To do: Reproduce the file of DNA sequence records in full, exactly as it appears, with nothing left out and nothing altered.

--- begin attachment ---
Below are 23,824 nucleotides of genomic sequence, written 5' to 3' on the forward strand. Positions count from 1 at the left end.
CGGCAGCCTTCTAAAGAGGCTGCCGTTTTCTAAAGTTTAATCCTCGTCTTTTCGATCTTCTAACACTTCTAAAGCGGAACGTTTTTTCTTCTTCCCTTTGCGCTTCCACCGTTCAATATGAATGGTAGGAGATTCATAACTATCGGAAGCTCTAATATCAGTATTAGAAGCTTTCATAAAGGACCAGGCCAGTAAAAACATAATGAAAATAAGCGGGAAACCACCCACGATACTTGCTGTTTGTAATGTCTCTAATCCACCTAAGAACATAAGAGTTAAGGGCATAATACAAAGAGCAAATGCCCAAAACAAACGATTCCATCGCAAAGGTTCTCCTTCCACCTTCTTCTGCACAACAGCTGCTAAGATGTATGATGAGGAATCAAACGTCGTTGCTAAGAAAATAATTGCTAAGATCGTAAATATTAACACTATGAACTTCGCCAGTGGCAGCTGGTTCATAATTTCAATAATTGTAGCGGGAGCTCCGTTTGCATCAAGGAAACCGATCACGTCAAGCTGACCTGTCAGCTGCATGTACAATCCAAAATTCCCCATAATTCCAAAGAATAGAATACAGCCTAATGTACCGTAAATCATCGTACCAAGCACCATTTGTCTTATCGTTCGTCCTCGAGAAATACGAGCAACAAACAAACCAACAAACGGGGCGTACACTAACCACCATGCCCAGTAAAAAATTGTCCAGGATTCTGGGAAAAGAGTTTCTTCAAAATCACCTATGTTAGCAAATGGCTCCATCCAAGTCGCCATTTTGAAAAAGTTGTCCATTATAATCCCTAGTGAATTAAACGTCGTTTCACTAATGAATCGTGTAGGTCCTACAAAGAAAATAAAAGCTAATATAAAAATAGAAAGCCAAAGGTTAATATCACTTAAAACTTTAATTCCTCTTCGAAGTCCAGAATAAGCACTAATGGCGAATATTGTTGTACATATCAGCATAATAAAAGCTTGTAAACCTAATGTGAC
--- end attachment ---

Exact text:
Below are 23,824 nucleotides of genomic sequence, written 5' to 3' on the forward strand. Positions count from 1 at the left end.
CGGCAGCCTTCTAAAGAGGCTGCCGTTTTCTAAAGTTTAATCCTCGTCTTTTCGATCTTCTAACACTTCTAAAGCGGAACGTTTTTTCTTCTTCCCTTTGCGCTTCCACCGTTCAATATGAATGGTAGGAGATTCATAACTATCGGAAGCTCTAATATCAGTATTAGAAGCTTTCATAAAGGACCAGGCCAGTAAAAACATAATGAAAATAAGCGGGAAACCACCCACGATACTTGCTGTTTGTAATGTCTCTAATCCACCTAAGAACATAAGAGTTAAGGGCATAATACAAAGAGCAAATGCCCAAAACAAACGATTCCATCGCAAAGGTTCTCCTTCCACCTTCTTCTGCACAACAGCTGCTAAGATGTATGATGAGGAATCAAACGTCGTTGCTAAGAAAATAATTGCTAAGATCGTAAATATTAACACTATGAACTTCGCCAGTGGCAGCTGGTTCATAATTTCAATAATTGTAGCGGGAGCTCCGTTTGCATCAAGGAAACCGATCACGTCAAGCTGACCTGTCAGCTGCATGTACAATCCAAAATTCCCCATAATTCCAAAGAATAGAATACAGCCTAATGTACCGTAAATCATCGTACCAAGCACCATTTGTCTTATCGTTCGTCCTCGAGAAATACGAGCAACAAACAAACCAACAAACGGGGCGTACACTAACCACCATGCCCAGTAAAAAATTGTCCAGGATTCTGGGAAAAGAGTTTCTTCAAAATCACCTATGTTAGCAAATGGCTCCATCCAAGTCGCCATTTTGAAAAAGTTGTCCATTATAATCCCTAGTGAATTAAACGTCGTTTCACTAATGAATCGTGTAGGTCCTACAAAGAAAATAAAAGCTAATATAAAAATAGAAAGCCAAAGGTTAATATCACTTAAAACTTTAATTCCTCTTCGAAGTCCAGAATAAGCACTAATGGCGAATATTGTTGTACATATCAGCATAATAAAAGCTTGTAAACCTAATGTGAC